Rokeby sharefarmers Kevin and Siahn Lebrocq, and John and Gwen Foord, have been named in the Top 100 farmers in the 2017 Dairy Australia Countdown Milk Quality Awards for the second successive year.
MG will open the new season at $4.70/kg milk solids with a forecast closing price of between $5.20kg and $5.40/kg MS. Farmers had expected the price to start in the low $5s but while some say they will look at other supply options, others are putting their hope in early-step ups.
While disappointed with the opening, farmers are saying they understand MG taking a conservative approach to avoid the possibility of step-downs.
The co-op said the final forecast is subject to various assumptions, including “dairy commodity prices, exchange rates and achieving cost out initiatives, as well as achieving milk intake of approximately 2.5 billion litres”.
Farmers are saying they will review their numbers and not take any impulsive decision about supply.
Crossly farmer Karrinjeet Singh-Mahil said farmers “should do the numbers before assuming the worst”.
“When we moved to MG they had the lowest headline price and still do, but when we did the numbers we were still financially better off because we got more for FMI, fat etc. We know of farmers who moved for a better headline price without doing the numbers and they would have been better staying with MG. You cannot compare apples with apples without doing your own numbers.”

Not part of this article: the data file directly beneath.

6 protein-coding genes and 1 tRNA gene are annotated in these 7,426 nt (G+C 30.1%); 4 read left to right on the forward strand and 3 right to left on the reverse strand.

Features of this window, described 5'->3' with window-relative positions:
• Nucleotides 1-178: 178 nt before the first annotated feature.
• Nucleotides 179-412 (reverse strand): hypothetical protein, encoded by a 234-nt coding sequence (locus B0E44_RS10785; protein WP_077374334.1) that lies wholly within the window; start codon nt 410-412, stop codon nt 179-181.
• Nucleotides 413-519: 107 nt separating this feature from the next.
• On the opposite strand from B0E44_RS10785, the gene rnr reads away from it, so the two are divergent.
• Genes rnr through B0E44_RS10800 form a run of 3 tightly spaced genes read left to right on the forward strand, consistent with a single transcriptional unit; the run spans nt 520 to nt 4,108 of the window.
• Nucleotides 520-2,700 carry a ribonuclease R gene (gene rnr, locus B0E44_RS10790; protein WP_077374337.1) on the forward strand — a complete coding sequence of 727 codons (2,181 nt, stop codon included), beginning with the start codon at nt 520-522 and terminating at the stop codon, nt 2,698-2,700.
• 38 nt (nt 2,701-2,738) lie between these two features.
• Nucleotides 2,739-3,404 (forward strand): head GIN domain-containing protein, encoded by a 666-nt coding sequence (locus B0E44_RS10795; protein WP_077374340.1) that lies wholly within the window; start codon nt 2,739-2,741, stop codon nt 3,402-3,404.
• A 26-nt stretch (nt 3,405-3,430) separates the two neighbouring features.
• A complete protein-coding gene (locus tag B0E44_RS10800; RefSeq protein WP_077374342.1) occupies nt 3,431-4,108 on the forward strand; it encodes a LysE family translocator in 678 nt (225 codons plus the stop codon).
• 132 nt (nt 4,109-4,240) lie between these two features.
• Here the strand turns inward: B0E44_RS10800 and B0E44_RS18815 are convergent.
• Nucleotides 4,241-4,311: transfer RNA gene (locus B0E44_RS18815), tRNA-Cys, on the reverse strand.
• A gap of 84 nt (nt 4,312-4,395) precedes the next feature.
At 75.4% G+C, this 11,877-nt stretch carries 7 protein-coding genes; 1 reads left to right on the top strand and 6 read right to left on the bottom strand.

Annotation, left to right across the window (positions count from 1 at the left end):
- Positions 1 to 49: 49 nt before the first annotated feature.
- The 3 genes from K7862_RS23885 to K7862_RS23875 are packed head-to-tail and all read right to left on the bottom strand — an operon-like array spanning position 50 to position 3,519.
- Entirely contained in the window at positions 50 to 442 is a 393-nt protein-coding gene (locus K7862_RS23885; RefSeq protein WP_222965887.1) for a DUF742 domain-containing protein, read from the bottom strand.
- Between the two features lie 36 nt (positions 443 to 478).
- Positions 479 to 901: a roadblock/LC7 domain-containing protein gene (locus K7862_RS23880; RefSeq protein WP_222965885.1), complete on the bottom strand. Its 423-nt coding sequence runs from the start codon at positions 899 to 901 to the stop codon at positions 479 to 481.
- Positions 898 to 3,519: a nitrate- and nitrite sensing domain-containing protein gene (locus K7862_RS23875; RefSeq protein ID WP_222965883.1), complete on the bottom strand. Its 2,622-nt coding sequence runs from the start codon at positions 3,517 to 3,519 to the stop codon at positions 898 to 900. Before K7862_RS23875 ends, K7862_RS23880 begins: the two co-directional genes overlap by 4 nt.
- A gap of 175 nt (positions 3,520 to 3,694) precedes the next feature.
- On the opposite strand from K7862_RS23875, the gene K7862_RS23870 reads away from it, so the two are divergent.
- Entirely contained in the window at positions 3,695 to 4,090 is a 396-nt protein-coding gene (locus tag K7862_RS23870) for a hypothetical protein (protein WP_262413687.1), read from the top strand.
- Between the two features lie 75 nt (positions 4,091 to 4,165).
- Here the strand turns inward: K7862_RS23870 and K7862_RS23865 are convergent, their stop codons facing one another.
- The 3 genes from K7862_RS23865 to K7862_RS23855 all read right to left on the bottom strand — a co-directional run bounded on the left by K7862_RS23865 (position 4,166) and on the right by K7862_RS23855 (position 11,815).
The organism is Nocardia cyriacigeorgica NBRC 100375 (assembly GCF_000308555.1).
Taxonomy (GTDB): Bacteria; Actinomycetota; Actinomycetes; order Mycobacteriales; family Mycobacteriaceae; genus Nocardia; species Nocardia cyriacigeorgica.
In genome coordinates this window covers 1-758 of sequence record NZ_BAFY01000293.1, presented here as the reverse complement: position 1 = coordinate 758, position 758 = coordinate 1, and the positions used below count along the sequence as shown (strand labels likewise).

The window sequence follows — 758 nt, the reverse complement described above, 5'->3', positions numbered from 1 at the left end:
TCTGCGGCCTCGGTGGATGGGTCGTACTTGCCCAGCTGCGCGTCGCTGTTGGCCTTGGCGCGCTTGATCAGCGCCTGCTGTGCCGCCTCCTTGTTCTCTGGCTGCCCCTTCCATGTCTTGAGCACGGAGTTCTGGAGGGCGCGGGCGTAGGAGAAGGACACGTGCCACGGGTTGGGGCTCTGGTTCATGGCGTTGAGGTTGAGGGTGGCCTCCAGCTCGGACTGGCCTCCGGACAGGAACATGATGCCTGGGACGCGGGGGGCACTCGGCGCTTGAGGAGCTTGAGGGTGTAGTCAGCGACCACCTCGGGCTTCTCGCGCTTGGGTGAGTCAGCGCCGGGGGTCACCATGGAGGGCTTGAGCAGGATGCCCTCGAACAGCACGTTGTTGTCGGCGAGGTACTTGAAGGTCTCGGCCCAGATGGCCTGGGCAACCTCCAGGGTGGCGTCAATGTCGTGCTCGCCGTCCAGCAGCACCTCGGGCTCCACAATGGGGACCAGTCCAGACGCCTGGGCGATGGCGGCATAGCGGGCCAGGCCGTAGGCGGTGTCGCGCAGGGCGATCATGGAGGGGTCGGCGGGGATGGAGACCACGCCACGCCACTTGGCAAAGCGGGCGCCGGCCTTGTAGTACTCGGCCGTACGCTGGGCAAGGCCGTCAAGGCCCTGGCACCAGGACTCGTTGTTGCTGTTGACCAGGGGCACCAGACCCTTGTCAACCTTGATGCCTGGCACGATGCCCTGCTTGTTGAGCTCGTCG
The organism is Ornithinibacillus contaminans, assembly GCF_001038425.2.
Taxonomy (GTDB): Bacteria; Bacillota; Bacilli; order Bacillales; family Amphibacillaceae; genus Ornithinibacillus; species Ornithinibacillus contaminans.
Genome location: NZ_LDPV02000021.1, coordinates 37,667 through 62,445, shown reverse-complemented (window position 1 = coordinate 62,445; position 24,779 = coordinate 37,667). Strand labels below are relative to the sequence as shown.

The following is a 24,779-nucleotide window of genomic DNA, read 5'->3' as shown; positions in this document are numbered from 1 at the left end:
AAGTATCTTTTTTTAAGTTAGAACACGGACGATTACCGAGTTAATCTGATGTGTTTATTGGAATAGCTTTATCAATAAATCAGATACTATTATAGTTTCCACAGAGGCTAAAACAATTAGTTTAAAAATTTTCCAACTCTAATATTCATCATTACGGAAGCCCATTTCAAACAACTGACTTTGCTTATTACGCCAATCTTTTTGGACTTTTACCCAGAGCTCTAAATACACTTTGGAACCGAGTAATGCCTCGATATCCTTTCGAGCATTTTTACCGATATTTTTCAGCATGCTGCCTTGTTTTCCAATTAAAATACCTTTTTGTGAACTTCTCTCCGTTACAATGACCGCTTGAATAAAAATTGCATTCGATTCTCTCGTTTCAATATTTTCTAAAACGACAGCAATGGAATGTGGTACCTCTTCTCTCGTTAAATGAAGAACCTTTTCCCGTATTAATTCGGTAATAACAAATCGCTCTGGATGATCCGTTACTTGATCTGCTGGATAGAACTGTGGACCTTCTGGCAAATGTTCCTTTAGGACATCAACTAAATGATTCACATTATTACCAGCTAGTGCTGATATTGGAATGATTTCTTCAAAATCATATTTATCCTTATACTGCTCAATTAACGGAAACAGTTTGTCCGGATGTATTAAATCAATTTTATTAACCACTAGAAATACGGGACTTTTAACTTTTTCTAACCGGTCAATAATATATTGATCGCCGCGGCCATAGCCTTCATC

“As an industry we need to change the way prices are announced so you can easily compare, but in the meantime we need to survive. And for us to survive, we need a strong co-op. If you do your numbers, you'll find that MG's price is a far more honest one than many others.”
Dianne Bowles from near Cohuna in northern Victoria, said the early announcement took her by surprise, but the price didn’t meet her expectations.
“We’d asked for an earlier announcement, it’s just not a number I like,” Mrs Bowles said.
She said all farmers needed to do an income estimate and really compare milk company prices.
“It’s tricky because they’re all different but you need to do your numbers properly and know how they fit your business,” she said.
Mrs Bowles said a preliminary estimate indicated that her farm’s flat supply should see it achieve prices in the upper ranges of the weighted average.
“We can’t make money at $4.70 so it’s not fantastic,” she said. “We had hoped for something starting with $5 but I suspect they have a bit more up their sleeve than they’ve opened with. I would hope that’s not all they’ve got.”
“Coming on the back of some really hard years it’s a long way back to recover.”
Mrs Bowles added that MG was communicating with suppliers and, despite the disappointment that came with closing factories, was joining farmers in looking for efficiencies.
Macarthur supplier Craig Dettling said the price was lower than expected but he was taking a long-term outlook.
“We were hoping for $5 but we run a pretty low cost operation so we can get through,” Mr Dettling said. “Without the Co-op the industry wouldn’t be as strong.”
Mr Dettling said that while the price was lower than he hoped, he understood the reasons.
“When you look at the reasoning behind it with the volatility of the global market, the worst case would have been if they opened too high and had to step down again.”
“We just need to have any improvements passed on straight away.”